White’s tree frog will overeat if given the chance, so limit its food. If folds of skin begin to appear over the eyes, put your frog on a diet. Limit the amount of mealworms and waxworms that you offer your frog as these are high in fat.

Feeding
Feed a few gut-loaded insects 2 – 3 times a week. Offer mealworms in a shallow dish so that they do not escape.

Water Source
Mist the terrarium daily. Provide a shallow bath for the frog to rest in nightly. Change the water daily.

Grooming
White’s tree frogs groom themselves. Provide fresh water and plenty of humidity to keep their skin healthy and moist.

Oral and Foot Care
Maintain a sanitary cage to prevent foot and leg infections.

Proper Handling
Limit handling of your frog as they can get stressed. Rinse hands to eliminate contaminants. Keep hands most to protect their sensitive skin. Wash hands after handling.

Habitat Maintenance
Change the water in the dish daily. Also remove any excess water that has gathered in the bottom of the cage. Clean the whole cage every other week by removing soiled substrate and replacing with fresh. Wipe down any soiled areas.

Health Concerns
White’s tree frogs are susceptible to bacterial infections like red leg, as well as fungal infections. Most can be avoided by proper cage maintenance. Stress can also lead to illness. White’s tree frogs can also suffer from nutritional deficiency and metabolic bone disease if not provided with supplemental dusting of insects.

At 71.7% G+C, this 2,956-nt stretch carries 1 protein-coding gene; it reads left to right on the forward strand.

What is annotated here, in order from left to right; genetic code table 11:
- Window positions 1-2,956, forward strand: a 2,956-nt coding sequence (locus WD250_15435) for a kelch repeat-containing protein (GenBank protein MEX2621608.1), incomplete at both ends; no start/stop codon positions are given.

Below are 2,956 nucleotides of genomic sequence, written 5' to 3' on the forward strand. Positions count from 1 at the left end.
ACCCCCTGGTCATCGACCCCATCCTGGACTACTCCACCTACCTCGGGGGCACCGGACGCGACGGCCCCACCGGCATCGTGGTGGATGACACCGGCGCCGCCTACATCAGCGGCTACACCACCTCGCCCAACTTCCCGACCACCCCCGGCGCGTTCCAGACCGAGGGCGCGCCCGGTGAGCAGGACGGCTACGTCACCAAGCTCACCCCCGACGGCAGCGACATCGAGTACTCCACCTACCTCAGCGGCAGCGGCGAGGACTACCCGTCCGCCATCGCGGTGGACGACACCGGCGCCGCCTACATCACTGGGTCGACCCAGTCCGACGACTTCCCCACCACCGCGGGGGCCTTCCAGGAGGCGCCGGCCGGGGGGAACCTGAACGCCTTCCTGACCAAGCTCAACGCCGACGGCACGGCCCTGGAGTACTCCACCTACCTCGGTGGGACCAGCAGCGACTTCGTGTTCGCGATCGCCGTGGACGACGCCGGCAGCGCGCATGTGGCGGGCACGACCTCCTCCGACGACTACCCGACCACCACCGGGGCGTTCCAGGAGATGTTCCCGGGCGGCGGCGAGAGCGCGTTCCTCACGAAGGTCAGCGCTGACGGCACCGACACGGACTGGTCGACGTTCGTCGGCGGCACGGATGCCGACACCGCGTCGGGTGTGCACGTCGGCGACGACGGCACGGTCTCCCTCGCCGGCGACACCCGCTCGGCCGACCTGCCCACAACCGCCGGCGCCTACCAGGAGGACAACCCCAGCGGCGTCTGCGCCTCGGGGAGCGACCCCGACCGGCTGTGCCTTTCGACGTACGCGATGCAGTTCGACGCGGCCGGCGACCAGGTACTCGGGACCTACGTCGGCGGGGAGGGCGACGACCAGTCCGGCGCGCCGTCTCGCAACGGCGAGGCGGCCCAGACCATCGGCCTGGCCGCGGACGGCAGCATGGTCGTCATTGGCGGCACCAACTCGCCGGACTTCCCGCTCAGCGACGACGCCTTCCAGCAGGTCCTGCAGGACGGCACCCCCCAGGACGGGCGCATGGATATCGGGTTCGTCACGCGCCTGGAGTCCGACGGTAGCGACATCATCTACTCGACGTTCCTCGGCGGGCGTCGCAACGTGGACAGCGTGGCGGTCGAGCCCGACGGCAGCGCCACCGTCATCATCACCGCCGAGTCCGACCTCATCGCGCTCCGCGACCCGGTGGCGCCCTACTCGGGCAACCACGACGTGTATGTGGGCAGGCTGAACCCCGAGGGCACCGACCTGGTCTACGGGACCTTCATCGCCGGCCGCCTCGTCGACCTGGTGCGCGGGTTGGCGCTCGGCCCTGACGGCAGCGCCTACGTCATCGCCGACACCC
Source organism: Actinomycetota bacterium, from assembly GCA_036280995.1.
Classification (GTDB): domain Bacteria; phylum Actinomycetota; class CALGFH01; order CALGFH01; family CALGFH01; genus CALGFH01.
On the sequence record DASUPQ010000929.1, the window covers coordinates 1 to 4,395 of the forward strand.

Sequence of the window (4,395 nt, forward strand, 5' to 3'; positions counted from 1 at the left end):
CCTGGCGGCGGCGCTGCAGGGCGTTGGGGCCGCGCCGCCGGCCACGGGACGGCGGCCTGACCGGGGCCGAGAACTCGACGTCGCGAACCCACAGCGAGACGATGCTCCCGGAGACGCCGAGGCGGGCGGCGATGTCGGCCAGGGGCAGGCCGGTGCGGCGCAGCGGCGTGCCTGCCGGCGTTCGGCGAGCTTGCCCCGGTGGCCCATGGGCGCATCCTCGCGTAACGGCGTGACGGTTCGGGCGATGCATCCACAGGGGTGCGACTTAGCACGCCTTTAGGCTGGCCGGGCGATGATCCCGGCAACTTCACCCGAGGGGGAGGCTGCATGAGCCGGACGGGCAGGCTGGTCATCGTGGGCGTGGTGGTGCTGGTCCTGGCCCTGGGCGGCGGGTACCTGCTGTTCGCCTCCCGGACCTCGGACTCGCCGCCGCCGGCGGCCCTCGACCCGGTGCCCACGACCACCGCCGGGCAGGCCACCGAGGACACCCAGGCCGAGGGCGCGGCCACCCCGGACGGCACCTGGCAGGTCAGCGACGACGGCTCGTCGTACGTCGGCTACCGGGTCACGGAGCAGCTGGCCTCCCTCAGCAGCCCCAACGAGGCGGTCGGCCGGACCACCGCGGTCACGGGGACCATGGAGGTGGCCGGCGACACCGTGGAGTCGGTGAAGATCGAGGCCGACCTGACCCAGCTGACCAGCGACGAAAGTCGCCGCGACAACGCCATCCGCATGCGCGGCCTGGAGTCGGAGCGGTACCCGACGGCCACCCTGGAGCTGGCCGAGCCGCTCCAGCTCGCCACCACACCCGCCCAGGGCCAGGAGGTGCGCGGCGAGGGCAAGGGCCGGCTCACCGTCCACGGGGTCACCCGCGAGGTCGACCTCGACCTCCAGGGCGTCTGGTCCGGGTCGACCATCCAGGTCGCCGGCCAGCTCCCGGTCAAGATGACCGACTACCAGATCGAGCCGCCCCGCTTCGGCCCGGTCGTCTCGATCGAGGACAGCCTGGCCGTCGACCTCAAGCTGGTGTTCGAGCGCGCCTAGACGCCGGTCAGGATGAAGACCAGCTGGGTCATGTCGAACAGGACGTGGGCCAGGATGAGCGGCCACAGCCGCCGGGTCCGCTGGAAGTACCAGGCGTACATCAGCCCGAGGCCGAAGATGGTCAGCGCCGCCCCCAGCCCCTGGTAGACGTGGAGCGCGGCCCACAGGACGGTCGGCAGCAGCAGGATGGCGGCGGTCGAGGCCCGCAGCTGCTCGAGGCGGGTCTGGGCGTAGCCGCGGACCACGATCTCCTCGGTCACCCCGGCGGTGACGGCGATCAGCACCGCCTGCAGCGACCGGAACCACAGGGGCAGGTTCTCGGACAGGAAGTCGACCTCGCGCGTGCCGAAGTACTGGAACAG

Nov 162011
 
Pacman Frog

Pacman Frog, Ceratophrys ornata

Download the care sheet (pdf)

Adult Size
6 to 9 inches

Life Span
About 6 years, but up to 12.

Male/Female Differences
Females are larger – 9 inches – than the 6 inch males. Males croak, especially when grabbed from behind.

Compatibility
Pacman frogs will eat anything smaller than themselves, so keep these large animals by themselves.

Origin
Argentina

Climate
Tropical jungles.

Day Cycle
Eats during the day.

Temperature
Keep at about 80 degrees to maintain good digestion.

Lighting
Use a small heat lamp to prevent drying the cage out. An under-tank heater works well. Full spectrum lighting helps in the proper absorption of calcium.

Humidity
High humidity can be maintained by daily misting and a large water dish. Moss and shredded coconut bark help by holding moisture.